There is a growing recognition across a diverse range of healthcare professionals that a purely inputs-driven health system that relies heavily on financial and human resources is no longer the magic bullet in addressing healthcare challenges. With new realities brought about by Nigeria’s economic recession and ensuing health budget cuts, it is even more vital than ever to train healthcare leaders in efficient management of resources in a fiscally constrained environment without compromising the quality of care. We are faced with the reality of needing to do more with less.

I see a real opportunity here for those of us working in this healthcare space to harness this “can do” spirit and fervor to really transform healthcare delivery in Nigeria.  There is much work to be done, but what we can do is start by leveraging on new and innovative approaches for capacity building to provide those individuals tasked with healthcare governance responsibilities with the relevant skills and competencies they require to catalyze system-wide changes.

 

Leadership is critical for the change we need in the health sector. Photo Courtesy: sites.jmu.edu
Leadership is critical for the change we need in the health sector. Photo Courtesy: sites.jmu.edu

It might seem like an insurmountable feat but I am exceedingly pleased and encouraged by the bold and innovative ideas being implemented by a few committed healthcare leaders both at the frontline of care and in health system governance to deliver better health services despite severe resource constraints.  Some of these ideas are centered around the largest quality improvement initiative for maternal and newborn health in Nigeria in 80 public and private facilities of varying sizes across the country. Unlike other initiatives in the past, this is a solely outcomes driven initiative which applies quality improvement methodology, one of the four core modules taught at the Academy, to reduce maternal and neonatal mortality by 25% and 15 % respectively by September 2017. It’s been incredibly fulfilling to see how colleagues have immersed themselves in this and we look forward to the outcomes with great expectations.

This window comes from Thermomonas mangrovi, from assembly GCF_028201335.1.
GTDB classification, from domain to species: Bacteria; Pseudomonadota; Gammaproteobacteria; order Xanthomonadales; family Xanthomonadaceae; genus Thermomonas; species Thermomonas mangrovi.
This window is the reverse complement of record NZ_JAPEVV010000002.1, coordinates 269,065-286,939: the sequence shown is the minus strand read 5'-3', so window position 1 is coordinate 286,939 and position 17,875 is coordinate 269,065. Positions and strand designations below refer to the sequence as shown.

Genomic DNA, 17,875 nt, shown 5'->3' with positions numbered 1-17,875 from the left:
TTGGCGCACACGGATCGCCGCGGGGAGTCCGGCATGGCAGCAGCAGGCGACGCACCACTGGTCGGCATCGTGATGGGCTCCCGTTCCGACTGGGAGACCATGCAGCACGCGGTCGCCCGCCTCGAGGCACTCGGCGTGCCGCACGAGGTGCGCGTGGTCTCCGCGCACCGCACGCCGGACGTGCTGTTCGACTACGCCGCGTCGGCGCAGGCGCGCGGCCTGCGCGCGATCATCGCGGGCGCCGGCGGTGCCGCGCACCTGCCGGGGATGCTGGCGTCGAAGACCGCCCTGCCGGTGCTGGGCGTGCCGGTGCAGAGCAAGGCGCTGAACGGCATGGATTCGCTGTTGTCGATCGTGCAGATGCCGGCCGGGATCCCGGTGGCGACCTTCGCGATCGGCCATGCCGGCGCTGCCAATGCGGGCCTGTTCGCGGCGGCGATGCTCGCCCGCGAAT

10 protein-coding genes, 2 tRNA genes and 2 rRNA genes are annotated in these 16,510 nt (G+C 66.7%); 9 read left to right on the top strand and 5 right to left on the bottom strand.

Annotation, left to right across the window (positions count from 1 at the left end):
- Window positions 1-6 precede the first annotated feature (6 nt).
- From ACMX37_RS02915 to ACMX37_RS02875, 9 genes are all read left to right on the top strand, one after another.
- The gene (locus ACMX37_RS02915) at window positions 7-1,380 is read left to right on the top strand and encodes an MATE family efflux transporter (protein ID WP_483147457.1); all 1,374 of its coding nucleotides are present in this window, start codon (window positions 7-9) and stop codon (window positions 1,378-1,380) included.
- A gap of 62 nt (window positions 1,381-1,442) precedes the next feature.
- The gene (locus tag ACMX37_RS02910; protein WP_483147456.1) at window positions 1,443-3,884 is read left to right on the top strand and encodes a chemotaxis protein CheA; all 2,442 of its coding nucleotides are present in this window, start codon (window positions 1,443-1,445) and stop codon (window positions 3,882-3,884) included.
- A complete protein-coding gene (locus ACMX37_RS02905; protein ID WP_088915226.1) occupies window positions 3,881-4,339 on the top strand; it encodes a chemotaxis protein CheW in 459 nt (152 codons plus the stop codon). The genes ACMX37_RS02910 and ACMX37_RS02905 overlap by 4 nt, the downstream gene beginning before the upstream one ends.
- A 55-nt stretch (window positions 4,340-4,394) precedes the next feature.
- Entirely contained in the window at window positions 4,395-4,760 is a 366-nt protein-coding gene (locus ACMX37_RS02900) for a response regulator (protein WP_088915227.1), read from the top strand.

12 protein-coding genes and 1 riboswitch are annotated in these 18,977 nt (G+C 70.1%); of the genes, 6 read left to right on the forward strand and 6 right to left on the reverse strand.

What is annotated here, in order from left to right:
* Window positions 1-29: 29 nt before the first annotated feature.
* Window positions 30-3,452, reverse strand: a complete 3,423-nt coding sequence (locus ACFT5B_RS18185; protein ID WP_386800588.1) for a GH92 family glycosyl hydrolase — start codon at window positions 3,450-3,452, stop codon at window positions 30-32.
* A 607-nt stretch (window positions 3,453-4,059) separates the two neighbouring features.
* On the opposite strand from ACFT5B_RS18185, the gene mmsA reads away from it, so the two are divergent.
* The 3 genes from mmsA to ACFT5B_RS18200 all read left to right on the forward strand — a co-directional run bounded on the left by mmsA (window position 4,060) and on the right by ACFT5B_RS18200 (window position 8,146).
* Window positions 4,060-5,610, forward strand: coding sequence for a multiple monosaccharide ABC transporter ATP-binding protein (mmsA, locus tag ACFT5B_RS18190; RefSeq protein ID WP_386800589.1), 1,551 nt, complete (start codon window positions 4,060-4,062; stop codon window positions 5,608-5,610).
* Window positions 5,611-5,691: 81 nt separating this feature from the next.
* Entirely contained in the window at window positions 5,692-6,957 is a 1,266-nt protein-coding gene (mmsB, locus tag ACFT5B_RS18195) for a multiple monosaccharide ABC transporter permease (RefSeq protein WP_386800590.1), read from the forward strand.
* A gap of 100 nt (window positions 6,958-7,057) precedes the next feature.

This has deservedly earned them a respectable reputation amongst their peers as “Quality Champions”. It is our collective hope that these dedicated individuals will serve as exemplary and inspiring leaders for others to follow, and drive a critical mass of healthcare champions who will, in the not-too-distant future, generate that transformative change that we and future generations of Nigerians all seek and deserve.

Discussion3 Comments

  1. There is no gain saying that leadership development ( skill acquisition) is critical in our healthcare industry yet my thinking is that we are lacking more in the area of deployment of our already available resources both in human and otherwise. There is a need for the Healthcare providers to net work more and collaborate to meet the huge demand in this sector.

  2. Dr. O.A. Jeminusi

    Agreed! We are just too preoccupied with our clinical work! The training in leadership and governance in the health care must start during undergraduate medical training and, perhaps emphasized also even during housemanship.

    As a Public Health Physician, I think that there is also a need for a radical shift in our training and practice towards nutrition as a major factor in health promotion and reduction in the incidence and burden of chronic and degenerative diseases. For example, the ‘nutrition’ content of medical students’ training needs to be expanded to build their capacity and competencies in advising patients more knowledgeably on how they can specifically modify their diets to improve their health, beyond the generic advice to ‘increase your intake of fruits and vegetables’.

  3. Thank you for the article calling attention to a serious matter that has always been taken for granted. While we can train people who hold leadership positions, I believe we need to also recognise that leadership seems to thrive more on soft skills. Such skills are not easily taught and what I am alluding to is the need to recognise that leadership is somewhat linked to some natural/fundamental soft skills that individuals possess and so some people seem naturally prone to being greater leaders than others.

    Consequently, we need to shy away from a system that allocates comparatively huge remunerations to certain positions within our health system. A health manager should not necessarily earn so much more than the others who are also doing great work within the hospital for example. To break it down, a doctor should not earn several times more than his colleagues simply because he took on a management position in the same hospital. This will draw us closer to ensuring that only people with a flare for management pursue such appointments in the first place.